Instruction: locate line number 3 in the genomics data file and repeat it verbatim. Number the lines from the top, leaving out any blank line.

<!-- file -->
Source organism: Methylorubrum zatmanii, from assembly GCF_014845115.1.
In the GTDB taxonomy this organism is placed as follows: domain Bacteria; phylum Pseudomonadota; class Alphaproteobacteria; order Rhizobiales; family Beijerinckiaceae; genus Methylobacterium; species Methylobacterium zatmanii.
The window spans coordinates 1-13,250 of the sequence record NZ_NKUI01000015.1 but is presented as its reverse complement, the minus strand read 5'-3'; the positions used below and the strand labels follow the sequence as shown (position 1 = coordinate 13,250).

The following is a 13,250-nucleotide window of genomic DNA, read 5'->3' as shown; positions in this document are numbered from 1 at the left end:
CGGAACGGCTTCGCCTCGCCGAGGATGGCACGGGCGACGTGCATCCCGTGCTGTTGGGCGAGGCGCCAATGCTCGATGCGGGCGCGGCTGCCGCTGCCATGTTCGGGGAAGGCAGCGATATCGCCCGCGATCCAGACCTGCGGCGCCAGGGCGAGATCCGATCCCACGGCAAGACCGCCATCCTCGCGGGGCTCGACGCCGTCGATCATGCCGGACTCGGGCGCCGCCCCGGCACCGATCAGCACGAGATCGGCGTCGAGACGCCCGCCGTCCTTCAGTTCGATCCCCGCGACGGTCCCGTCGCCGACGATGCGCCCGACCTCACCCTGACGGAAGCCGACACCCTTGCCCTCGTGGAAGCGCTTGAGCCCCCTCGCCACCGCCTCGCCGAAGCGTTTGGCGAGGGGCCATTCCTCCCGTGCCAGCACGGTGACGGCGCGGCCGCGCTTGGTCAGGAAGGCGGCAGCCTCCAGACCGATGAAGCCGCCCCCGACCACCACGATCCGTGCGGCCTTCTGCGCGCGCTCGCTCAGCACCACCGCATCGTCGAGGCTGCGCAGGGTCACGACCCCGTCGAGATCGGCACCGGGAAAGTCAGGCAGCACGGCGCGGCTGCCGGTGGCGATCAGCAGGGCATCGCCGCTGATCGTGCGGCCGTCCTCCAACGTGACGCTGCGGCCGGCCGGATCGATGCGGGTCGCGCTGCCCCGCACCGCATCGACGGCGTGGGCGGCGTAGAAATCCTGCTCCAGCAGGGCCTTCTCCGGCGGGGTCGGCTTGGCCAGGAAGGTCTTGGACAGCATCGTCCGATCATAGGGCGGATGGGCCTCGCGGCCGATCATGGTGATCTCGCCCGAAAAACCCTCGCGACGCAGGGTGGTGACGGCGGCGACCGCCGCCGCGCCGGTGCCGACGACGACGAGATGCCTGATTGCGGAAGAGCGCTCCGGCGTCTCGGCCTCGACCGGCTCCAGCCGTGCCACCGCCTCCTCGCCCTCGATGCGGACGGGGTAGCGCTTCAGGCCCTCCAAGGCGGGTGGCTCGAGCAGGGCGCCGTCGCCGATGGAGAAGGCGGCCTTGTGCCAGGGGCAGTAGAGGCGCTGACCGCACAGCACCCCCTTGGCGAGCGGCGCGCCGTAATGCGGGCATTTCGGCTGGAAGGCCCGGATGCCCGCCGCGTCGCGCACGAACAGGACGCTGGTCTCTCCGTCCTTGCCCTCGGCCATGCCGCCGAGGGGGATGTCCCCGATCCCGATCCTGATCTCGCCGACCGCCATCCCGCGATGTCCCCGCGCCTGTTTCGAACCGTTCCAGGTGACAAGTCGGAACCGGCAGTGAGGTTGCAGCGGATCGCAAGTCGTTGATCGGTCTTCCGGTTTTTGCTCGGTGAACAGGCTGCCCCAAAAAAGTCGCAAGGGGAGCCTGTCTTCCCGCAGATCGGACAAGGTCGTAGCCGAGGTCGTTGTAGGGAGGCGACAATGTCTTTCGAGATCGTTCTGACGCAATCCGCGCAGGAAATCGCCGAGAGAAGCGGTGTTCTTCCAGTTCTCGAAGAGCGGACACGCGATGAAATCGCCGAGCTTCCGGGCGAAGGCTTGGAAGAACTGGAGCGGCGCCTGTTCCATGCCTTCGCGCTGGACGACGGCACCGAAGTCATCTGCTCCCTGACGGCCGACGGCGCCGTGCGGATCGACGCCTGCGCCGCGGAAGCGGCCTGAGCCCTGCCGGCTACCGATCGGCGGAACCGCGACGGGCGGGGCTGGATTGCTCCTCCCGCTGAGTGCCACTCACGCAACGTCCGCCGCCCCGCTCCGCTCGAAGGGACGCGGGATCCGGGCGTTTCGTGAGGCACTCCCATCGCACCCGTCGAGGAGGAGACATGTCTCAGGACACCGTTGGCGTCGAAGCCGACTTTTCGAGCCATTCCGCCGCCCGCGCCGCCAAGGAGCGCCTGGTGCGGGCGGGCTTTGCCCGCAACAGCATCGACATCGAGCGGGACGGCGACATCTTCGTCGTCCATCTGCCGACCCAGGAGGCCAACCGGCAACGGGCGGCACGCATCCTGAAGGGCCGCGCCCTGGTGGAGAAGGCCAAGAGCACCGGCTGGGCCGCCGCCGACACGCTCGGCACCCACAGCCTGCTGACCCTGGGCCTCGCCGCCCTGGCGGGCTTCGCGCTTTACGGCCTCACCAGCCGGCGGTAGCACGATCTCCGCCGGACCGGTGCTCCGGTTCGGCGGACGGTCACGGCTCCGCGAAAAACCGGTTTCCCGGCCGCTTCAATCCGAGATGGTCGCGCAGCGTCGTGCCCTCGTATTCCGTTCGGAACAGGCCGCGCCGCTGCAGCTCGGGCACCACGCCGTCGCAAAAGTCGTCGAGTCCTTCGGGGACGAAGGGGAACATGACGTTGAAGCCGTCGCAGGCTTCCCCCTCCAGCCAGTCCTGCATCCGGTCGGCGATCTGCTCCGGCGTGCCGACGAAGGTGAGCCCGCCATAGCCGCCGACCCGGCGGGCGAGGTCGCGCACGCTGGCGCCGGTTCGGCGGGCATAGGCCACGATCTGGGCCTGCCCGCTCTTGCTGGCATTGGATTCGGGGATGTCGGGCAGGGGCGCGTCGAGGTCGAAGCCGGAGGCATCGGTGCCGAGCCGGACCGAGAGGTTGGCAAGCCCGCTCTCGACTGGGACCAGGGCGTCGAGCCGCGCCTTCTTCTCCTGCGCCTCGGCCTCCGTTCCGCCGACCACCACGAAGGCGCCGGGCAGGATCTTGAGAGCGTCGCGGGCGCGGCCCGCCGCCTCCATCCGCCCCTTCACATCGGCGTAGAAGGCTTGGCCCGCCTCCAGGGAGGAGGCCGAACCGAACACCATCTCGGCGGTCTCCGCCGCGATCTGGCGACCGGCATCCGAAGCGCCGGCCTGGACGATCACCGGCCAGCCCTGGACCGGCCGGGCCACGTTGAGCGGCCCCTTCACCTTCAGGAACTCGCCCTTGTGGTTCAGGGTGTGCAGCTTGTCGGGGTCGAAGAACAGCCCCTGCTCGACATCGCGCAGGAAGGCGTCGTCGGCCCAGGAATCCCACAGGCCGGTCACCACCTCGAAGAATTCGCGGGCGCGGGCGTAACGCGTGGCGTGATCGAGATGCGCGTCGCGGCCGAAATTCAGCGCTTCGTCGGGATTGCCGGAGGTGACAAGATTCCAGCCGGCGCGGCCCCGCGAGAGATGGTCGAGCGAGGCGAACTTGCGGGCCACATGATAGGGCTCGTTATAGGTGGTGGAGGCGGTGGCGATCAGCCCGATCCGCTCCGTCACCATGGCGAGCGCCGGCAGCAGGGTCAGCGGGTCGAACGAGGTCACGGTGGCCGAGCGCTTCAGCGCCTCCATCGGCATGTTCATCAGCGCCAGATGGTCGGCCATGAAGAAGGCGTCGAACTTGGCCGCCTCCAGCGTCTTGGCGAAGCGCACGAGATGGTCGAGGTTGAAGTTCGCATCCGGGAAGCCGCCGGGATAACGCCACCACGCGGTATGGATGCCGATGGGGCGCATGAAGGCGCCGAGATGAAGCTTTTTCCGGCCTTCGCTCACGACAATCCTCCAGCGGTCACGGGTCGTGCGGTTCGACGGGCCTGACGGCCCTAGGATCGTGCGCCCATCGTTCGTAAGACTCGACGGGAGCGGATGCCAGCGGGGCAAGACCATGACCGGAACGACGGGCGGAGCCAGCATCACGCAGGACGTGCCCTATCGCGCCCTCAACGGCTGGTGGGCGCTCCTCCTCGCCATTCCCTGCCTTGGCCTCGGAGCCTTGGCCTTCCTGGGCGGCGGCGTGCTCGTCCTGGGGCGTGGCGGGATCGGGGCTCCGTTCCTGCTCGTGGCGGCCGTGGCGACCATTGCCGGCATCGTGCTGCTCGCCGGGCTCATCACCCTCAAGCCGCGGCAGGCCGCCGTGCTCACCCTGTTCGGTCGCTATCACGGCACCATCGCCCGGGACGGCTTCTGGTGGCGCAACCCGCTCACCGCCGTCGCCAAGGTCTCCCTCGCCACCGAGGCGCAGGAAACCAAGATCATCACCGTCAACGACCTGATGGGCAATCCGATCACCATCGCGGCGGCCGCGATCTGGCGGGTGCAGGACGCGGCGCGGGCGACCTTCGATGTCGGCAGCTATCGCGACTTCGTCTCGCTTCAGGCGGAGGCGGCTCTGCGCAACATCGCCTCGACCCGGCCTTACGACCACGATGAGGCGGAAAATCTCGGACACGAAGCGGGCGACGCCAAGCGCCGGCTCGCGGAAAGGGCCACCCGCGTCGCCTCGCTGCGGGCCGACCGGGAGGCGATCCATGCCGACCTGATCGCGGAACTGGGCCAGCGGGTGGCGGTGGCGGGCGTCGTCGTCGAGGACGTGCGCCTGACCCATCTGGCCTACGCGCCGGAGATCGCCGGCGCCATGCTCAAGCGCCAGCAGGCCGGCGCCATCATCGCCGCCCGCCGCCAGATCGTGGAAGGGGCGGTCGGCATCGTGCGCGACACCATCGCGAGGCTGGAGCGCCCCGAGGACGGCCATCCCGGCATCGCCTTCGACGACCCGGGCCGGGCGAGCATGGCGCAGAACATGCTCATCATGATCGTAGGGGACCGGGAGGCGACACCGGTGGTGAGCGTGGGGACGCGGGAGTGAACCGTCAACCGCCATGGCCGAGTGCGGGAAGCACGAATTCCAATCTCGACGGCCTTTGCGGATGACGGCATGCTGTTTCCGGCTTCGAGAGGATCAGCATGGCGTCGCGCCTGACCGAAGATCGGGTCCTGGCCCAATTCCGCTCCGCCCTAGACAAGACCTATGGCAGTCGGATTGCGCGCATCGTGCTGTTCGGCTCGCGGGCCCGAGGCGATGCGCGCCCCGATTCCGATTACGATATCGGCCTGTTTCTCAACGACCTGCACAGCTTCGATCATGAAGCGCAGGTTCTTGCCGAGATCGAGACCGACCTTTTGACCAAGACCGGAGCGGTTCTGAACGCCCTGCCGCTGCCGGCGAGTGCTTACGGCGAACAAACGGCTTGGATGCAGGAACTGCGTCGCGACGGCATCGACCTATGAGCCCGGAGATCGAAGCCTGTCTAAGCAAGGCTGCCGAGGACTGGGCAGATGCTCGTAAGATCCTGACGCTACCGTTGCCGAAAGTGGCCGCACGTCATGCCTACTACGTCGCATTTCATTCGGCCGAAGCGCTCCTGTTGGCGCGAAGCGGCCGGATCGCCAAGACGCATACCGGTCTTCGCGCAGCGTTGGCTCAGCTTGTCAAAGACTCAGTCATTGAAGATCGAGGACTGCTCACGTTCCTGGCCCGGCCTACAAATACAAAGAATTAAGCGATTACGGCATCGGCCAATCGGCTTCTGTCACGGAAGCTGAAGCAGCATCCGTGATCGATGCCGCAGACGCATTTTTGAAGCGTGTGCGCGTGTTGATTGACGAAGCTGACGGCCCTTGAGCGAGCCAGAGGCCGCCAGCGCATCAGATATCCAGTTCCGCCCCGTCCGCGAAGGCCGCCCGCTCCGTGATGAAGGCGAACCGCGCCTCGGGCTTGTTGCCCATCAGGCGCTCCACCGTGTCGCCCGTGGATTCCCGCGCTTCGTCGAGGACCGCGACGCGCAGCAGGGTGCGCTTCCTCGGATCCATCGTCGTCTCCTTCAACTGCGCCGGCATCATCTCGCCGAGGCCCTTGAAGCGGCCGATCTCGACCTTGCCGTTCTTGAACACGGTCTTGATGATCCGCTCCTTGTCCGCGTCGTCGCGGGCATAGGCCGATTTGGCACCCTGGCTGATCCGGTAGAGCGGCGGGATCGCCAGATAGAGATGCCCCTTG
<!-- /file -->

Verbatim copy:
The window spans coordinates 1-13,250 of the sequence record NZ_NKUI01000015.1 but is presented as its reverse complement, the minus strand read 5'-3'; the positions used below and the strand labels follow the sequence as shown (position 1 = coordinate 13,250).